Lead Project Coordinators:
(A project like this takes an army. Here are only a few of the many TU and Forest Service Volunteers who helped make this possible)
Project Manager: Rick Henderson, Fish Biologist, U.S. Forest Service. Rick managed the First Creek project through the planning, fundraising, implementation, and monitoring phases.
Project Co-Manager: Liz Schnackenberg, Hydrologist, U.S. Forest Service. Liz provided hydrologic expertise during all phases of the project.
Project Co-Manager: Brian Hodge, Fisheries and Restoration Biologist, Trout Unlimited. Brian assisted with project development and implementation and will assist with post-project effectiveness monitoring.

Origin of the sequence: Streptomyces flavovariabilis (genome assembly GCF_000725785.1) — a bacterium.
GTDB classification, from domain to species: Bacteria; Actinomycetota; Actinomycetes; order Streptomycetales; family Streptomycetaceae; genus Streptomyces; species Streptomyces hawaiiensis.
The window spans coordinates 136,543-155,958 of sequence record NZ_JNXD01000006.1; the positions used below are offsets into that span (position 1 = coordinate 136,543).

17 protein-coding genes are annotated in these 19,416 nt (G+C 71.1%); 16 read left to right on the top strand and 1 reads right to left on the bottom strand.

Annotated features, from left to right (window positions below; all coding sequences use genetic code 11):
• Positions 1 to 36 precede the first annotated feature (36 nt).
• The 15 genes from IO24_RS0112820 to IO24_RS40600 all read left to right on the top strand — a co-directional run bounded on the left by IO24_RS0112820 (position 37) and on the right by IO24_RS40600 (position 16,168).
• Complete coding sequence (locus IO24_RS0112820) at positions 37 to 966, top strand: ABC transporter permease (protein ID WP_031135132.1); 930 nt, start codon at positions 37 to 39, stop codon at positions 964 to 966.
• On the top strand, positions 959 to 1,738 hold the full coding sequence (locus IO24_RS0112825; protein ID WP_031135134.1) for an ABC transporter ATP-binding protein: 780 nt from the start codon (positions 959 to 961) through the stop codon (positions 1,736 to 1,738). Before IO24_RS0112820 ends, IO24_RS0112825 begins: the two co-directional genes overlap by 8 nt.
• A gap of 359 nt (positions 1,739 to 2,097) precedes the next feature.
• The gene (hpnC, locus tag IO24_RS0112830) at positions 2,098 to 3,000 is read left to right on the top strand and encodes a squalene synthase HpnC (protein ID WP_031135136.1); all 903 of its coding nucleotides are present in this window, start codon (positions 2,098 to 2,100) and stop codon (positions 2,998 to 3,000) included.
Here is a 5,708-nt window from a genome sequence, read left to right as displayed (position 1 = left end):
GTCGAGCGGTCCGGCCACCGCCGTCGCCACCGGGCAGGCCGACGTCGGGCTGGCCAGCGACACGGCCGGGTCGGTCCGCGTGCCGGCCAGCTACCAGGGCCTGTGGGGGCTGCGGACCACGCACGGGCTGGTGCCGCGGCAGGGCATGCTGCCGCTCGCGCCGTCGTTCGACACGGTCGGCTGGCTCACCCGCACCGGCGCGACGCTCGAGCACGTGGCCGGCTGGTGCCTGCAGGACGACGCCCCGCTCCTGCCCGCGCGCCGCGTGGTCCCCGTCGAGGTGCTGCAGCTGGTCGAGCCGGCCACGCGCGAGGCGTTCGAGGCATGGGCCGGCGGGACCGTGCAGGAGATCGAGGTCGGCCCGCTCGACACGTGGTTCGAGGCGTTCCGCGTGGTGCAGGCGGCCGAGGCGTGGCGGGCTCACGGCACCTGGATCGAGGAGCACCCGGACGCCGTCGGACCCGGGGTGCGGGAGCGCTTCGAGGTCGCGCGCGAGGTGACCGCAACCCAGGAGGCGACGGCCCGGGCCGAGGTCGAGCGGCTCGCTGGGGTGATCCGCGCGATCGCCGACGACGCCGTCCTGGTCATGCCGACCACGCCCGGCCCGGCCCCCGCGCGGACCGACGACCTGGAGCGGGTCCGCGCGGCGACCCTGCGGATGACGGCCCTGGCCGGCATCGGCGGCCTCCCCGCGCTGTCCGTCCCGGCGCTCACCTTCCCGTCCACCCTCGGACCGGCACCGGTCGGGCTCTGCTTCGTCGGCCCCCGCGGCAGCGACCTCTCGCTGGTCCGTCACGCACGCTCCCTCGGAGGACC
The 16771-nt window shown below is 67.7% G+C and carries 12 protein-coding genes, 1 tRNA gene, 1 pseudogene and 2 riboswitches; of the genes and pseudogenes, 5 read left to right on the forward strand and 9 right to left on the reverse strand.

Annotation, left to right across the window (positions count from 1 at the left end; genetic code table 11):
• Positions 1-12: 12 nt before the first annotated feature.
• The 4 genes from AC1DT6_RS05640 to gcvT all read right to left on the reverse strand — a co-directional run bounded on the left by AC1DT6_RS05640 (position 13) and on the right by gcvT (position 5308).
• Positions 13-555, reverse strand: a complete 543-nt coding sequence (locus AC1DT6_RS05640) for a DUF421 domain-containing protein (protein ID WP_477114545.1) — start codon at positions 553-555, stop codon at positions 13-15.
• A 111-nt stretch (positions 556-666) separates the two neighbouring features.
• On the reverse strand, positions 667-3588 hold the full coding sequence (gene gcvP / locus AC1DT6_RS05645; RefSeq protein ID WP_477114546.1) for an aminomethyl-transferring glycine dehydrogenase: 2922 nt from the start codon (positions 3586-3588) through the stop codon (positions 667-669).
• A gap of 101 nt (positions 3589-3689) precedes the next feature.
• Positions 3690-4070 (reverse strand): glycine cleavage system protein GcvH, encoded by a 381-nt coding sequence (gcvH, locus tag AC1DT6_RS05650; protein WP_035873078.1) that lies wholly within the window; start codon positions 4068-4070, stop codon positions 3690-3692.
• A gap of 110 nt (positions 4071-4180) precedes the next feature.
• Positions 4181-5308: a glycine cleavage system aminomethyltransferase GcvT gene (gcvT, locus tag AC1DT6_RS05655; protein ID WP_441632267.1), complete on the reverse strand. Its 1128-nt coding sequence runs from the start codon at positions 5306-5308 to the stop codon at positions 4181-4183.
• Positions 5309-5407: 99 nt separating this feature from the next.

Additional Mention: Marti Aitken, Botanist, U.S. Forest Service. Marti planned and coordinated the revegetation (seeding and riparian planting) phase of the First Creek project.
“The First Creek project couldn’t have happened without support from a number of organizations, including Colorado Parks and Wildlife, Colorado Department of Public Health and Environment, U.S. Fish and Wildlife Service, Flylords, and Tincup Whiskey.”
“The First Creek project improved water quality, approximately three miles of Colorado River Cutthroat Trout habitat, and more than eight acres of riparian and wetland habitats.”